CLASSIFIEDSD D 4 4 Wednesday, May 23, 2018| The News Herald 20487 NOTICE TO BIDDERS BOX HANGARS AND ACCESS TAXIWAY at TRI-COUNTY AIRPORT BONIFAY, FLORIDA Notice is hereby given that the Tri-County Airport Authority will receive sealed bids at the Tri-County Airport, 1983 Tri-County Airport Road, Bonifay, Florida 32425 (850-547-6519) until 2:00 pm local time on Friday, June 12, 2018 for the Box Hangars and Access Taxiway project at Tri-County Airport, Bonifay, Florida. Bids must be submitted in a sealed enveloped clearly marked “BID ENCLOSED: BOX HANGARS AND ACCESS TAXIWAY; TRI-COUNTY AIRPORT.” Bids will be opened at the Tri-County Airport in the Airport Terminal Building on Tuesday, June 12, 2018 at 2:00 pm CT. Bids will be publicly opened and read aloud. The project consists of providing all labor, materials, machinery, tools, equipment and other means of construction necessary and incidental to the completion of the work shown on the plans and described in these specifications including, but not necessarily limited to the following: Construction of a new asphalt access taxiway with edge lights and up to five new aircraft box hangars. The work shall include grading and drainage improvements, asphalt paving, metal building, taxiway edge lighting, and related improvements. Beginning on Wednesday, May 16, 2018 drawings, specifications, and project documents may be examined by appointment at the Airport Terminal Building of the Tri-County Airport at 1983 Tri-County Airport Road, Bonifay, Florida 32425. Appointments may be made by calling 850-547-6519. Digital copies of the above documents may be obtained from the offices of AVCON, INC., 320 Bayshore Drive, Suite A, Niceville, Florida, 32578, (850) 678-0050, upon payment of a non-refundable fee of thirty dollars ($30.00) payable to AVCON, INC. for each set of project documents obtained. Printed copies may be provided at an additional charge. Funding for this project is being provided by the Federal Aviation Administration and the Florida Department of Transportation and will be subject to all applicable requirements of the Federal Aviation Administration and U.S. Department of Transportation grant assurances. The Tri-County Airport Authority has a Disadvantaged Business Enterprise (DBE) Program for Airport Improvement Program projects which the successful contract must comply with. The DBE participation goal for this project is 10.0% and compliance requirements are listed in the project documents. A non-mandatory Pre Bid Conference will be conducted at the Terminal Building of the Tri-County Airport at 1983 Tri-County Airport Road, Bonifay, Florida 32425 on Wednesday, May 23, 2018 at 9:30 a.m. local time (EDT). Questions relating to the Project Documents will be answered at that time. Attendance by prospective prime contractors is strongly recommended. OWNER’S CONTACT: Robert Baker Airport Manager Tri-County Airport Authority 1983 Tri-County Airport Road Bonifay, Florida 32425 Tel: 850-547-6519 Cell: 623-694-1730 ENGINEER’S CONTACT: John Collins, P.E. Project Manager AVCON, INC 320 Bayshore Drive, Suite “A” Niceville, Florida 32578 Tel: 850-678-0050 All bids should be addressed as follows: BID ENCLOSED: BOX HANGARS AND ACCESS TAXIWAY-TRI-COUNTY AIRPORT Tri-County Airport Authority Airport Terminal 1983 Tri-County Airport Road Bonifay, Florida 32425 Pub: May 16, 23, 2018 20362 IN THE CIRCUIT COURT OF THE FOURTEENTH JUDICIAL CIRCUIT IN AND FOR BAY COUNTY, FLORIDA PROBATE DIVISION File No.: 160001077CP Division: IN RE: ESTATE OF RAYMOND WILBUR REED, Deceased. NOTICE TO CREDITORS The administration of the estate of Raymond Wilbur Reed, deceased, whose date of death was November 15, 2014, is pending in the Circuit Court for Bay County, Florida, Probate Division, the address of which is 300 East 4th Street, Panama City, FL 32401. The names and addresses of the personal representative and the personal representative’s attorney are set forth below. All creditors of the decedent and other persons having claims or demands against decedent’s estate on whom a copy of this notice is required to be served must file their claims with this court ON OR BEFORE THE LATER OF 3 MONTHS AFTER THE TIME OF THE FIRST PUBLICATION OF THIS NOTICE OR 30 DAYS AFTER THE DATE OF SERVICE OF A COPY OF THIS NOTICE ON THEM. All other creditors of the decedent and other persons having claims or demands against the decedent’s estate must file their claims with this court WITHIN 3 MONTHS AFTER THE DATE OF THE FIRST PUBLICATION OF THIS NOTICE. ALL CLAIMS NOT FILED WITHIN THE TIME PERIODS SET FORTH IN SECTION 733.702 OF THE FLORIDA PROBATE CODE WILL BE FOREVER BARRED. NOTWITHSTANDING THE TIME PERIODS SET FORTH ABOVE, ANY CLAIM FILED TWO (2) YEARS OR MORE AFTER THE DECEDENT’S DATE OF DEATH IS BARRED. The first date of publication of this notice is April 25, 2018. Debora Lynn Pummill 518 Parkwood Drive Panama City, FL 32405 Personal Representative Nancy Lynn Carty Hartjen FL Bar No.: 0050461 7475 Chase Street Navarre, FL 32566 (850) 939-2032 Attorney for the Personal Representative April 25, May 2, 2018 20519 IN THE CIRCUIT COURT OF THE FOURTEENTH JUDICIAL CIRCUIT IN AND FOR BAY COUNTY, FLORIDAGENERAL JURISDICTION DIVISION CASE NO. 17001013CA JAMES B. NUTTER & COMPANY Plaintiff, vs. WILLIAM HAWK, JR. A/K/A WILLIAM HAWK; UNKNOWN SPOUSE OF WILLIAM HAWK, JR. A/K/A WILLIAM HAWK; MARGARET A. HAWK;UNITED STATES OF AMERICA, ON BEHALF OF THE SECRETARY OF HOUSING AND URBAN DEVELOPMENT, et al. Defendant(s). NOTICE OF FORECLOSURE SALE NOTICE IS HEREBY GIVEN pursuant to a Final Judgment of Foreclosure dated April 30, 2018 and entered in 17001013CA of the Circuit Court of the FOURTEENTH Judicial Circuit in and for BAY County,Florida, wherein JAMES B. NUTTER & COMPANY is the Plaintiff and WILLIAM HAWK, JR. A/K/A WILLIAM HAWK; UNKNOWN SPOUSE OF WILLIAM HAWK, JR. A/KJA WILLIAM HAWK; MARGARET A. HAWK; UNITED STATES OF AMERICA, ON BEHALF OF THE SECRETARY OF HOUSING AND URBAN DEVELOPMENT are the Defendant(s). Bill Kinsaul as the Clerk of the Circuit Court will sell to the highest and best bidder for cash at www.bay.realfore close.c om, at 11:00 AM, on J une 29, 2018 the following described property as set forth in said Final Judgment, to wit: THE SOUTHEAST QUARTER (SE 1h) OF THE SOUTHWEST QUARTER (SW 1/4) OF THE SOUTHEAST QUARTER (SE %) OF SECTION 26, TOWNSHIP 2 NORTH, RANGE 12 WEST, BAY COUNTY, FLORIDA Property Address: 21522 CLARKS ROAD FOUNTAIN,FL 32438-1819 Any person claiming an interest in the surplus from the sale, if any, other than the property owner as of the date of the us pendens must file a claim within 60 days after the sale. Dated this 30 day of April, 2018. Bill Kinsaul As Clerk of the Court By: Jennifer Estrada As Deputy Clerk I MPORT ANT AMERICANS WITH DISABILITIES ACT If you are a person with a disability who needs any accommodation in order to participate in this proceeding, you are entitled, at no cost to you, to the provision of certain assistance. Please contact the ADA Coordinator by mail at P. 0. Box 1089, Panama City, FL 32402 or by phone at (850) 747-5338 at least seven (7) days before your scheduled court appearance, or immediately upon receiving this notification if the time before the scheduled appearance is less than seven (7) days. If you are hearing impaired, please call 711 or email AD ARequest@jud14.fl 17-090628-TiB Pub: May 23, 30, 2018 20525 IN THE CIRCUIT COURTFOR BAY COUNTY, FLORIDA PROBATE DIVISION FILE NO.: 18-0454-CP In RE: ESTATE OF JAMES CASH Deceased NOTICE TO CREDITORS The administration of the Estate of James Cash, deceased, File No.:18-0454-CPis pending in the Circuit Court for Bay County, Florida, Probate Division, the address of which is Bay County Courthouse, 300 E. 41h St., Panama City, Florida, 32401. The names and addresses of the personal representative and the personal representative’s attorney are set forth below. All_creditors of the decedent and other persons having claims or demands against the decedent’s estate, including uninatured, contingent, or unliquidated claims, on whom a copy of this notice is served must file their claims with this Court. WITHIN THE LATER OF THREE MONTHS AFTER THE DATE OF THE NOTICE OF THIRTYDAYS AFTER THE DATE OF SERVICE OF ACOPYOF THIS NOTICE ON THEM. All other creditors of the decedent and other persons having claims or demands against decedent’s estate, including unmatured, contingent, or unliquidated claims must file their claims with this Court WITHIN THREE MONTHS AFTER THE DATE OF THE FIRST PUBLICATION OF THIS NOTICE. ALLCLAIMS NOTSO FILED WILLBE FOREVER BARRED. The date of the first publication of this Notice is May 16, 2018 Personal Representative Gregory Cash 819 Garden Club Drive Panama City, Fl 32401 ATTORNEYFOR PERSONALREPRESENTATIVE: Hosam K. Zawahry Florida Bar No.: 0163503 227 Harrison Ave. Panama City, Florida 32401 (850)784-6300 Pub May 16, 23, 2018 20640 Notice of Public Meeting Pier Park Community Development District The special meeting of the Board of Supervisors of Pier Park Community Development District will be held on May 30, 2018 at 10:00 a.m. (CST) located at the Panama City Beach City Hall, 110 South Arnold Road, Panama City Beach, Florida The meeting is open to the public and will be conducted in accordance with the provisions of Florida Law for Community Development Districts. The meeting may be continued in progress without additional notice to a time, date and location stated on the record. There may be occasions when one or more Supervisors will participate by telephone. At the above location there will be present a speaker telephone so that any person can attend the meeting at the above location and be fully informed of the discussions taking place either in person or by telephone communication. A copy of the agenda may be obtained at the office of the District Manager, Rizzetta & Company, Inc., located at 120 Richard Jackson Blvd, Suite 220, Panama City Beach, Florida 32407, (850) 334-9055, during normal business hours. Pursuant to provisions of the Americans with Disabilities Act, any person requiring special accommodations to participate in this meeting is asked to advise the District Office at (850) 334-9055, at least 48 hours before the meeting. If you are hearing or speech impaired, please contact the Florida Relay Service at 7-1-1, who can aid you in contacting the District Office. A person who decides to appeal any decision made by the Board with respect to any matter considered at the meeting is advised that this same person will need a record of the proceedings and that accordingly, the person may need to ensure that a verbatim record of the proceedings is made, including the testimony and evidence upon which the appeal is to be based. Justin Croom District Manager Pub May 23, 2018 20617 EASTERN SHIPBUILDING GROUP NOTICE OF CALL FOR BID SEALED BIDS for ITB NO: Construction of Additional Platens Item #10 will be received by Eastern Shipbuilding Group, Inc. c/o Greg Boudreaux and Dan Lozier at 2200 Nelson Street, Panama City, Florida 32402 up until 1:00 PM CDST Friday, June 15, 2018. Bid documents are available at http://www .easternship bid s/ Pub: May 23, 2018 20644 IN THE CIRCUIT COURT FOR BAY COUNTY, FLORIDA PROBATE DIVISION File No. 18000441CP IN RE: ESTATE OF BERTIE LOU REYNOLDS Deceased. NOTICE TO CREDITORS The administration of the estate of Bertie Lou Reynolds, deceased, whose date of death was April 6, 2018, is pending in the Circuit Court for Bay County, Florida, Probate Division, the address of which is 300 E. 4th St., Panama City, FL 32401. The names and addresses of the personal representative and the personal representative’s attorney are set forth below. All creditors of the decedent and other persons having claims or demands against decedent’s estate on whom a copy of this notice is required to be served must file their claims with this court ON OR BEFORE THE LATER OF 3 MONTHS AFTER THE TIME OF THE FIRST PUBLICATION OF THIS NOTICE OR 30 DAYS AFTER THE DATE OF SERVICE OF A COPY OF THIS NOTICE ON THEM. All other creditors of the decedent and other persons having claims or demands against decedent’s estate must file their claims with this court WITHIN 3 MONTHS AFTER THE DATE OF THE FIRST PUBLICATION OF THIS NOTICE. ALL CLAIMS NOT FILED WITHIN THE TIME PERIODS SET FORTH IN FLORIDA STATUTES SECTION 733.702 WILL BE FOREVER BARRED. NOTWITHSTANDING THE TIME PERIODS SET FORTH ABOVE, ANY CLAIM FILED TWO (2) YEARS OR MORE AFTER THE DECEDENT’S DATE OF DEATH IS BARRED. The date of first publication of this notice is May 16, 2018. Personal Representative Deborah Weber 208 Bertie Ln. Panama City beach Fl 32407 GARY W. TENNYSON Attorney for Personal Representative: Florida Bar Number: 129766 3135 Lisenby Ave, Panama City Fl 32405 phone: (850)-814-3800 E-Mail:garytennyson@k nology .net Pub May 16, 23, 2018 20642 NOTICE OF PUBLIC AUCTION The City of Panama City Beach Police Department has released the below listed vehicles from impound. This listing serves as notification to anyone having Legal interest to respond to the Panama City Beach Police Department located at 17115 Panama City Beach Parkway prior to June 1, 2018 to lay claim. Interested parties must provide proof of ownership, picture identification and pay a tow fee. Otherwise the vehicles will be labeled abandoned property or unclaimed evidence and will be sold at Public Auction 1998 Ford Escor t 1FAFP10P2WW148039 2015 TAOI scooter L9NTEACT1F1000880 2016 RIYA scooter LEHTCB175GR000151 2011 Kawasaki Ninja JKAEXMJ1XBDA84370 2002 Toyota 4 Runner JT3GN86R320223029 2002 Lexus ES300 JTHBF30G620076376 Pub May 16, 23, 2018 LOST DOGApril 30th, lost jack russel terrior, white with light brown. No collar, backside shaved. If found, will reward. 850-960-5127 LOST ITEM!Old Photo of Wrecked Car in Plastic Ziplock Bag. Possibly North Lagoon Drive, and Magnolia Beach Road or surrounding areas. Reward offered. Call: 850-234-2460 FOR SALEMen’s 18Kt Gold Ring, w/9-Round Brilliant -Cut Diamonds (0.30 TCW) Channel Set. Wear wedding or casual. New condition. $5,500 Call: 850-276-4341 COLE’S PAINTINGPressure Washing. Insured850-774-1291 $2999-NEW METAL ROOF for the Doublewide!! (up to 28x60) Guyson Construction & Roofing Lic # CCC1330599 (850) 258-5856 CALLTODAY ActionTree.NetBest Prices in Town Lic/Insured, Firewood, Call/Text 850-527-7017 Anytime Tree Removal!850-265-9794Text FL91927 to 56654 Let us do your Lawn or Palms! Retired Military family call or text James or Kay at 850-768-4589 or 850-703-1706. Alonzo Caudill Painting, pressure cleaning, and repairs. 30 yrs exp. 850-303-9669 Alonzo Caudill Painting, Drywall, Yard Clean-Up, Carpenter Repairs & Pressure Cleaning Licensed & Insured. 850-303-9669 Kevin WilliamsAll Areas of Home Repair and Remodeling Kitchens, Baths, Decks, Additions No Job too Small! 30 Years Experience! Call (843)270-9251 Quality Work Guaranteed Free Estimates FREEAppliance removal Discount Small Hauling. 850-257-1180 Able Lawn ServiceWe Show Up! Weekly & Bi-Weekly services starting from $35-PCB 596-4383/258-5072 !!Bob’s Home Repairs!!Roof, soffit, facia, door & window replacement or repair.and light remodeling. Call or Text850-257-6366Panama City & Surrounding Area Don’s Home RepairPainting, Tile, Windows, Doors, General Carpentry, Metal Roofs, Kitchen/Bath, Pressure Washing, Plumbing Demo/Junk. Insured. 850-630-9690 Have It Your Way Int/Ext Painting, Clean-Ups/Sod, Epoxy floors, Rock/Flower Beds, Gutter & Roof Cleaning, Drainage systems. Lot Clearing, Haul-Offs. Weeding, Tree Trimming, Pressure Washing, driveways. Save 10%-20% 850-303-8526 WHITE’S CONCRETESpring Special Lic. Ins.& 40yrs.exp. 874-1515 / 896-6864 Bill W. HashRemodeling & ConsultingMaster Craftsman33 yrs exp. Call 850-890-7569Text FL91517 to 56654 CNA AvailableI will take care of your loved ones in their home. For more info call 850-688-5244. Private Home Health Care24 Years of Experience. Referrences Available. Call: (850) 630-5451 Duncan Concrete Exp. & Ins. Driveway & Patio Specialist 850-896-1574 Kipple & Son Concrete and Pool RepairPool Replaser & all types of concrete work, drive ways, patio, pool deck & blockwork. We accept most major credit cards. Free Estimate Call: 850-866-4618 Buy it! Classified. Make your move to the medium that’s your number one source of information about homes for sale! For all your housing needs consult Classified when it’s time to buy, it’s the resource on which to rely.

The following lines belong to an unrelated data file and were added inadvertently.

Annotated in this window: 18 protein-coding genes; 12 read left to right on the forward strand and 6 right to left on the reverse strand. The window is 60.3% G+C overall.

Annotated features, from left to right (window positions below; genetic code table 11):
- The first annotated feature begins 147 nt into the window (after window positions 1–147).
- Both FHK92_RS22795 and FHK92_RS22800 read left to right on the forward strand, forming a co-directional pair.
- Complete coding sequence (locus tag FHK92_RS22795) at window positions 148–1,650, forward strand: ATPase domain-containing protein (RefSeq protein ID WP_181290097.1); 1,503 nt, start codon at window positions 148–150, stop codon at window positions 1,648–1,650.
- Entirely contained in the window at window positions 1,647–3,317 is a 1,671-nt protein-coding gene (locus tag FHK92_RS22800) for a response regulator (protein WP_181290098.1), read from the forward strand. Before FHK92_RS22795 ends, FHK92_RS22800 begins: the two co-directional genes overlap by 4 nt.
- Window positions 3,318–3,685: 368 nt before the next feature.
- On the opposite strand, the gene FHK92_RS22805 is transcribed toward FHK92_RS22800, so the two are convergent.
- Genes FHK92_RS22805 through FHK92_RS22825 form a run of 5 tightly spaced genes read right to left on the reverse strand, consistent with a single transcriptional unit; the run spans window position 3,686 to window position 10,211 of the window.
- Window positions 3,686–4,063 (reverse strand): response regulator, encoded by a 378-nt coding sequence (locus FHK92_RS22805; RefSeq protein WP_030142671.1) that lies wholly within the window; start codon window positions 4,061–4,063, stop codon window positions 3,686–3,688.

CLASSIFIEDSThe News Herald | Wednesday, May 23, 2018 D D 5 5 NF-1186375 EASTERN SHIPBUILDING GROUP MORE THAN A JOBƒ A FUTURE! LONG TERM WORK Eastern Shipbuilding Group, Inc. is an aggressive leader in the Marine Shipbuilding Industry with new Contracts to build various ships at their Panama City, FL locations has immediate openings for the following positions: Visit our website: for position summaries and quali cations. Eastern offers a competitive salary and bene t package including 401(k) and Company paid health, dental & life insurance. Eastern Shipbuilding Group Inc. is an Equal Opportunity / Af rmative Action Employer. All quali ed applicants will receive consideration for employment without regard to race, creed, color, religion, sex, pregnancy, sexual orientation, gender identity, national origin, age, protected veteran status, disability status or any other status or characteristic protected under applicable federal, state, or local laws. Pre-employment drug testing and physical required. Quali ed applicants may submit their application/resume in con dence to Human Resources, 13300 Allanton Road, Panama City, FL 32404 or via e-mail: HR@Easternshipbuilding.comEarned Value Analyst € OPC C4ISR Engineer OPC Sr. Buyer € OPC Buyer € Earned Value Mgr.Security/Visitor Control Coordinator Class A CDL Truck DriverThe News Herald is accepting applications for a hardworking, responsible truck driver to load & deliver newspaper bundles to our contractors along with other related duties. Hours are late night to early morning, on a rotating schedule. Applicants must have a valid Class A CDL Florida driver license, a clean driving record, proof of insurance, a current medical card. Come by The News Herald front office located at 501 W. 11th Street Monday -Friday, 8 a.m.5 p.m. for an application or send resume to Interviews will be scheduled at a later date. No phone calls please. Equal Opportunity Employer Hiring will be contingent on a criminal background check and drug screen Classified Line Ad and Garage Sale D E A D L I N E Sfor theMemorial Day HolidayTo Run Due ByFriday, May 25 No change, 3:00, Thursday, May 24 Saturday, May 26 5:00 pm, Thursday, May 24 Sunday, May 27 10:00 am, Friday, May 25 Monday, May 28 11:00 am, Friday, May 25 Tuesday, May 29 Noon, Friday, May 25 Regular classified line ad deadlines resume on Tuesday, May 29 Eastern Shipbuilding Group, Inc. is an aggressive leader in the Marine Shipbuilding Industry with new Contracts to build various ships at their Panama City, FL locations has immediate openings for the following positions:Earned Value Analyst OPC C4ISR Engineer OPC Sr. Buyer OPC BuyerSecurity/Visitor Control Coordinator Visit our website: for position summaries and qualifications. Eastern offers a competitive salary and benefit package including 401(k) and Company paid health, dental & life insurance. Eastern Shipbuilding Group Inc. is an Equal Opportunity / Affirmative Action Employer. All qualified applicants will receive consideration for employment without regard to race, creed, color, religion, sex, pregnancy, sexual orientation, gender identity, national origin, age, protected veteran status, disability status or any other status or characteristic protected under applicable federal,state, or local laws. Pre-employment drug testing and physical required. Qualified applicants may submit their application/resume in confidence to Human Resources, 13300 Allanton Road, Panama City, FL 32404 or via e-mail: Licensed Massage Therapists Wanted!!!Are you looking for a dynamic working environment with lots of perks? Then look no further because Hand and Stone wants to talk to you!!! We are in search of Massage Therapists looking for a long term role in a stable and positive environment. You are a critical link in ensuring that our customers’ experience in our spa is nothing other than OUTSTANDING!!! BONUS FOR CANDIDATES COMMITTING AND CONTRACTING TO AT LEAST SIX MONTHS Call 732-740-6390 or email today!!! Multi-Media Sales Executive Open Territory: PC BeachThe News Herald is seeking a Multi-Media Sales Executive (MMSE) in its Panama City location. This position will focus on tactical and rapid account development by prospecting for new business in an effort to grow print and digital advertising revenue in the local retail business category. Primary responsibilities include: relationship building, conducting needs assessments by active listening and clarifying needs, develop marketing plans to meet the customer’s needs, generate and present proposals to provide long-term solutions for the customer. Minimum qualifications include: HS diploma or GED. Minimum 1-2 years experience in B2B sales. Must have a Florida driver’s license, current auto insurance and must pass drug screening. Send cover letter and resume to Navy Gateway Inns and Suitesis looking for several detail-oriented, dependable team players with excellent customer service skills to perform a full range of related duties. Positions are daytime hours, may include weekends and Holidays.Housekeepers $10.77/hr Laundry Worker $9.65/hr Custodial Worker $10.77/hrApplicants must pass a background check and hold a current Driver’s license. Applications are available on-line at www .navymwrpanamacity .com/jobs or apply in person at the NSA-PC Visitors Center, Thomas Drive. For additional information call (850) 235 5737 Northwest Florida Beaches International Airporthas the following positions available: Executive AssistantPlease visit www For further information. Now hiring for: Massage Therapists Estheticians Nail Techs Brazilian WaxersP/T or F/T Email your resume to: or apply in person: 443 Grace Ave, Panama City, FL Call (850)303-3669 Press OperatorThe News Herald in Panama City, Florida, home of the “World’s Most Beautiful Beaches” is looking for a press operator preferably with at least 2 years of experience using Web Press, must have great work history, be self-motivated, disciplined & be a team player. Ability to use a computer is required. We will train the right person in this rapidly advancing, high tech field. The position is full time & includes night and weekend work. The News Herald offers a competitive benefit package including 401(k), paid vacation and sick leave, medical, dental, vision & life insurance. Send your resume to Interviews will be scheduled at a later time. Drug-Free Workplace, EOE Web ID#:34351513 WANTED: granite/stone countertop installers and finishers/polishers. Experience preferred. Will train motivated people. Hours of work are M-F, with each work day starting at 7am. Benefits available: 401K, health insurance, life insurance, and more! Family-oriented team. Pay based on experience, and is renegotiable after a brief period. Clean background helpful. Come grow with us! Apply through this ad anytime. Apply on-site M-F, 10am-4pm: 635 Briggs Ln, Southport, FL 32409. Text FL92490 to 56654 AKC Lab RetreiversChocolate and Black, male and female available. Home raised, vet checked and health certificate. $550 -$650. Taking deposits, $100+ Available June 1st! Call: 850-547-9291 Emerald Falls 8602 Thomas Dr. Cobra Adventure Park 9323 Front Bch Rd.Now Hiring Ride Attendants Cashiers Multiple Positions Small Engine MechanicPick up applications at Emerald Falls or Cobra Adventure Park HELP WANTEDExperienced in painting, drywall, minor plumbing. Must have clean FL DL.Apply Garrett’s Automotive. 2626 West 23rd Street Janitorial Service Needs Flooring/ Carpet Tech Personal For Light Cleaningmust be able to work nights and weekends Call 850-769-7778 Legal SecretaryInteresting, friendly, fast paced work environment, experience necessary, competitive salary with bonus incentives, health ins. & vacation included. Send resume to: P.O. Box 860 or email to cneese@bryanthigby com Leon’s DonutsNear Tyndall AFB is now hiring. Will train. Bakery/kitchen exp desired. 11 pm until 7 am shift. $11/hr. Call 850-832-1457. Stock Clerk/ Sales ClerkPT/ FT. All shifts. Apply between 9am-12 7 days per week. Shell Port North West Floridas Largest Seashell Outlet 9949 Thomas Dr. PCB. Retirees welcome. Motel HousekeeperMotel housekeepers needed. Must have experience and transportation. Apply in person. $10.00 per hour. Seascape Inn 14929 Front Beach Road. No phone calls. FOR RENT! Callaway, Tyndall Parkway now available, newly remodeled. 1br/1ba apartments, furnished or unfurnished. New appliances, free WI-FI, starting at $695/mo + Electric & Deposit. (Includes W/S) No Pets or Smoking. Call: 419-910-0364 Publisher’s NoticeAll real estate advertising in this newspaper is subject to the Fair Housing Act which makes it illegal to advertise “any preference, limitation or discrimination based on race, color, religion, sex, handicap, familial status or national origin, or an intention, to make any such preference, limitation or discrimination” Familial status includes children under the age of 18 living with parents or legal custodians, pregnant women and people securing custody of children under 18. This newspaper will not knowingly accept any advertising for real estate which is in violation of the law. Our readers are hereby informed that all dwellings advertised in this newspaper are available on a equal opportunity basis. To complain of discrimination call HUD toll-free at 1-800-669-9777. The toll-free number for the hearing impaired is 1-800-927-9275. 1Br/1Ba Condo off N. Lagoon, w/s/g, & cable svc incl. No smok. $950/mo +dep. 850-708-2438. If you didn’t advertise here, you’re missing out on potential customers. Call To Place An Ad In Classifieds. 747-5020 SELL ALL YOUR ITEMS through classified.CALL 747-5020 Spot Advertising works!